In the English-speaking world it is a great badge of shame to be still living with your parents as you approach you late 20s/early 30s. I remember the raft of hand-wringing articles that sprang up a couple of years into the recent crisis about college graduates forced by straightened times to move back in with their parents. It was like the world was ending for both parties. Journalists even came up with a name for these unfortunates — boomerang kids. In the Mediterranean world in general, and Spain in particular, there is no such shame. It has never been frowned-upon for adult children to remain living at home with their parents until they themselves got married, and now, with the economic crisis seemingly deepening by the minute, the situation is getting drastic: 80% of young adults under the age of 30 still live with their parents. What are the reasons for this anomalous (to our American/Northern European eyes at any rate) situation?
Let’s talk about those of a cultural nature first and then go onto the economic factors. The Spanish family is famously strong. It is the glue that holds society together and the foundation stone on which the state itself is built. If it weren’t for family unity and solidarity, Spain would have succumbed to widespread social unrest a number of years ago. You’ll hear no complaints from Spanish parents (especially the long-suffering Spanish Mother) along the lines of having the grown-up kids under their feet or wanting a bit of peace and the house to themselves in their old age. Spanish parents adore having their twenty- and thirty-something children around. And they can’t do enough for them. The Spanish Mother being the Spanish Mother (only too delighted to cook, clean, dust, wash and iron for any number of close relatives), the grown-up kids living under her roof receive higher levels of service and care than if they were to relocate to the Ritz in the Paseo del Prado. Typically, adult children are not expected to pull their weight around the house. They are discouraged from pitching in with the cooking or cleaning or other chores; allowing your children to help at home would be a sign of weakness and laziness on the part of the parents. On the children’s part, they see nothing wrong with the arrangement. In Spain there just isn’t the same idea of fleeing the nest as early as possible (me and most of my friends left home at 18, for example) as in other countries. As long as they have the freedom to come and go and if all their friends are doing it why shouldn’t they?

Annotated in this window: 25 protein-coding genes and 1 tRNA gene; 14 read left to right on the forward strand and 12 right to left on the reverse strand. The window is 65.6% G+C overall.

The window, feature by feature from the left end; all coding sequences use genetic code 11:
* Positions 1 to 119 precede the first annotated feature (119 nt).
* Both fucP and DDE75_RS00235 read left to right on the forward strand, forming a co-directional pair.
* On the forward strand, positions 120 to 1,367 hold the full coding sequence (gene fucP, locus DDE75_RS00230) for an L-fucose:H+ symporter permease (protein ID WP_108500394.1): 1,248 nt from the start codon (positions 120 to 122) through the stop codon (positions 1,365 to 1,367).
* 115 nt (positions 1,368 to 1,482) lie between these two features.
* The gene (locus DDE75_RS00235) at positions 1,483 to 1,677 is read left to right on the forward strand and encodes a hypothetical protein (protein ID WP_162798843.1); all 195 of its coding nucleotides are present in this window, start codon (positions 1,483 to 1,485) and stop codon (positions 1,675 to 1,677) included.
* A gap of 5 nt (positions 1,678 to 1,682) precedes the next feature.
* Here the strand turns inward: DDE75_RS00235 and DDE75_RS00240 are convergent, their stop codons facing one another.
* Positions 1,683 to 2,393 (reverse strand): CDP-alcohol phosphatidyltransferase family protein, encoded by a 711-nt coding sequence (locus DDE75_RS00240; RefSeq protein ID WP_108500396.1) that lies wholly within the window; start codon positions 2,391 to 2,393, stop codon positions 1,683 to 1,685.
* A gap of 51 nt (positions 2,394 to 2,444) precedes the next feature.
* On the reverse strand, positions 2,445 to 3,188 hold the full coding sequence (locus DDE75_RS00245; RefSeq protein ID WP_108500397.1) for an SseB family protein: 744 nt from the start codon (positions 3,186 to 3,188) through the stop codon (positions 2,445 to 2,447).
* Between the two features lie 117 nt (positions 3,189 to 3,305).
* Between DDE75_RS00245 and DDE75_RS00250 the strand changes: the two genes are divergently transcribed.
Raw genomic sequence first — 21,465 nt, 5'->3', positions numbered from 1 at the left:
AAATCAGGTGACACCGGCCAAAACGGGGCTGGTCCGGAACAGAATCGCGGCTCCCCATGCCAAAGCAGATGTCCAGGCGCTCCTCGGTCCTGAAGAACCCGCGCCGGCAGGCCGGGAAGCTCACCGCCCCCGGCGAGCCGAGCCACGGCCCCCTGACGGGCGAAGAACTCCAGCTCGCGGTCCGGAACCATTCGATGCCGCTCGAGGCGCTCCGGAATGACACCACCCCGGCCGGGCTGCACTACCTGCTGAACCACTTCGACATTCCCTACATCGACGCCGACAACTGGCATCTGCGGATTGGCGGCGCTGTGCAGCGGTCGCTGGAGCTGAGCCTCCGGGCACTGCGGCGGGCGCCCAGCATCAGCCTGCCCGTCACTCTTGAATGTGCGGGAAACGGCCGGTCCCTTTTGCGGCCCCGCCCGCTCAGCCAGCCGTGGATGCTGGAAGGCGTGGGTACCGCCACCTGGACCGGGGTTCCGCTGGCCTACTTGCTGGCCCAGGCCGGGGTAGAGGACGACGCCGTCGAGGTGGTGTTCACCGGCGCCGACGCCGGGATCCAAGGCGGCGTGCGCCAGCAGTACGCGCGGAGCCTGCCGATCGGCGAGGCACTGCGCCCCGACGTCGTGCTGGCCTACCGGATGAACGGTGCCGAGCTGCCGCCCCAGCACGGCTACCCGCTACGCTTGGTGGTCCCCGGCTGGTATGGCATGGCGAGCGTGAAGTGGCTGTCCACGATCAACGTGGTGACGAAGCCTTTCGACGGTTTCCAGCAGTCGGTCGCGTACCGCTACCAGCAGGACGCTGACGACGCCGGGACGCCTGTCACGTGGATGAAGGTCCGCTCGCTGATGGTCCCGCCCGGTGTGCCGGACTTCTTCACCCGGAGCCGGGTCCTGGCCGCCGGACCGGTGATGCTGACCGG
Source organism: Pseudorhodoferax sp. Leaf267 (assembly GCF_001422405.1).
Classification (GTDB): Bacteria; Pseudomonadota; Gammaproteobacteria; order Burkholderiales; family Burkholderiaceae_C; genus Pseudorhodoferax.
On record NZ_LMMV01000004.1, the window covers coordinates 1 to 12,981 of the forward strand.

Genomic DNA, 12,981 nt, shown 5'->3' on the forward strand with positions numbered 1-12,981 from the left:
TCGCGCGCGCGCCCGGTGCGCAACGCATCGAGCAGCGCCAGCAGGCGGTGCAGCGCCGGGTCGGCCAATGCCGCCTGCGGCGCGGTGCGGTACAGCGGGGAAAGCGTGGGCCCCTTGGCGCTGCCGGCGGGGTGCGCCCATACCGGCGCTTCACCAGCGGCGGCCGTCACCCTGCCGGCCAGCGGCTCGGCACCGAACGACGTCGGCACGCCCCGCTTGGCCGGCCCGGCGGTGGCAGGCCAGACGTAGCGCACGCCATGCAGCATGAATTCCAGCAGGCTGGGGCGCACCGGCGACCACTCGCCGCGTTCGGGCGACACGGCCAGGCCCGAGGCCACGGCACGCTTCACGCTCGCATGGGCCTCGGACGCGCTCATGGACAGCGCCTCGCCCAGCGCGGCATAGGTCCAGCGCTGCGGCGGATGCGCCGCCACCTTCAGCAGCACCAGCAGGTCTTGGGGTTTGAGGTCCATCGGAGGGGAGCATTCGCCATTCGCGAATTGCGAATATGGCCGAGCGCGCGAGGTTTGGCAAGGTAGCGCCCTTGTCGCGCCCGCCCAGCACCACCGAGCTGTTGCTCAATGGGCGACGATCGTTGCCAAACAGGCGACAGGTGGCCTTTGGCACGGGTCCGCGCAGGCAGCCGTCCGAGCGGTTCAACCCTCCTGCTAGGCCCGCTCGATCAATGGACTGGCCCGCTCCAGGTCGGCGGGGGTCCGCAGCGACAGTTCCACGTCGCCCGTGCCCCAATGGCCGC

Perhaps being on the receiving end of a pampering at home might just be the only break this current generation of Spanish young adults gets. Times are tough for them. They have no work — over 50% of them are unemployed (this figure hits 80% in some regions). Those that do work are paid a pittance — the average wage for the 18-30 group is €13,600 per annum. They wait longer than their peers in other countries to start their first job (including part-time or weekend work, 23 is the average age). Contracts are short-term and part-time. Spanish young adults are spending more time than ever in higher education, which means they are more highly skilled than ever, but which also means that when they do finally secure employment they are more overqualified than ever. All of which means one thing: whatever about lacking the motivation, they don’t have the cash to put into a house-share.
Perhaps if living with your parents at 28 years of age was as much of a mark of looserdom as in other countries, Spanish kids would have a by-hook-or-by-crook attitude to leaving home as did most young adults I knew when I was young. And perhaps the social acceptability of being unemployed and living at home with your parents would be lessened. At present in Spain, there are so many young people in the same boat that the stigma of being on the dole and living at home that should drive a young person to entertain measures such as starting one’s own business, retraining or even emigrating is absent — something which may explain the net inward migration of 18-30-year-olds into Spain last year. It seems Spanish kids just don’t want to leave the nest.